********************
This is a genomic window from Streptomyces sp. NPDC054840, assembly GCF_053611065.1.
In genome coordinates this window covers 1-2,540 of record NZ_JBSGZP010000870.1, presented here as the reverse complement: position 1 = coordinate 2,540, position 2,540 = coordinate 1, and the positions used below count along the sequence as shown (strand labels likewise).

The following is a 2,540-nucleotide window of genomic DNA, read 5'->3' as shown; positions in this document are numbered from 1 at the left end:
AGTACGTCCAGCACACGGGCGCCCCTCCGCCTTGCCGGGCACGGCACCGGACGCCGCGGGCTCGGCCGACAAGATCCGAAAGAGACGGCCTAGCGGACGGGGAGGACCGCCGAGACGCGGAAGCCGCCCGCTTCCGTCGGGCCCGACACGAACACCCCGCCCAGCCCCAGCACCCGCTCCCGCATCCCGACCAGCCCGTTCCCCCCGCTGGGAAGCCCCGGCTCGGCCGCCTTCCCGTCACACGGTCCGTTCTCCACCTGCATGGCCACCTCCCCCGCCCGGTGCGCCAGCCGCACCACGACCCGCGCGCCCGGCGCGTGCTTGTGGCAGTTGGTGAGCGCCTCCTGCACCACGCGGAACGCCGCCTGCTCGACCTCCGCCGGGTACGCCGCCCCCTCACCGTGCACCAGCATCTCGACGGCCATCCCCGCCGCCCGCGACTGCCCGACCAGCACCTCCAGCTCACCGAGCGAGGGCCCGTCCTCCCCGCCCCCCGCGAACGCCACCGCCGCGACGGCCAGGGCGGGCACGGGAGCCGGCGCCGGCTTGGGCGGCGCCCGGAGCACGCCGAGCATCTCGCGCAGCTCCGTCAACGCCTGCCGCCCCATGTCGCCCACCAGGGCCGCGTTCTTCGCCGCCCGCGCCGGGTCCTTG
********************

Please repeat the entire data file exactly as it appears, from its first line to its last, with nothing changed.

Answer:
This is a genomic window from Streptomyces sp. NPDC054840, assembly GCF_053611065.1.
In genome coordinates this window covers 1-2,540 of record NZ_JBSGZP010000870.1, presented here as the reverse complement: position 1 = coordinate 2,540, position 2,540 = coordinate 1, and the positions used below count along the sequence as shown (strand labels likewise).

The following is a 2,540-nucleotide window of genomic DNA, read 5'->3' as shown; positions in this document are numbered from 1 at the left end:
AGTACGTCCAGCACACGGGCGCCCCTCCGCCTTGCCGGGCACGGCACCGGACGCCGCGGGCTCGGCCGACAAGATCCGAAAGAGACGGCCTAGCGGACGGGGAGGACCGCCGAGACGCGGAAGCCGCCCGCTTCCGTCGGGCCCGACACGAACACCCCGCCCAGCCCCAGCACCCGCTCCCGCATCCCGACCAGCCCGTTCCCCCCGCTGGGAAGCCCCGGCTCGGCCGCCTTCCCGTCACACGGTCCGTTCTCCACCTGCATGGCCACCTCCCCCGCCCGGTGCGCCAGCCGCACCACGACCCGCGCGCCCGGCGCGTGCTTGTGGCAGTTGGTGAGCGCCTCCTGCACCACGCGGAACGCCGCCTGCTCGACCTCCGCCGGGTACGCCGCCCCCTCACCGTGCACCAGCATCTCGACGGCCATCCCCGCCGCCCGCGACTGCCCGACCAGCACCTCCAGCTCACCGAGCGAGGGCCCGTCCTCCCCGCCCCCCGCGAACGCCACCGCCGCGACGGCCAGGGCGGGCACGGGAGCCGGCGCCGGCTTGGGCGGCGCCCGGAGCACGCCGAGCATCTCGCGCAGCTCCGTCAACGCCTGCCGCCCCATGTCGCCCACCAGGGCCGCGTTCTTCGCCGCCCGCGCCGGGTCCTTG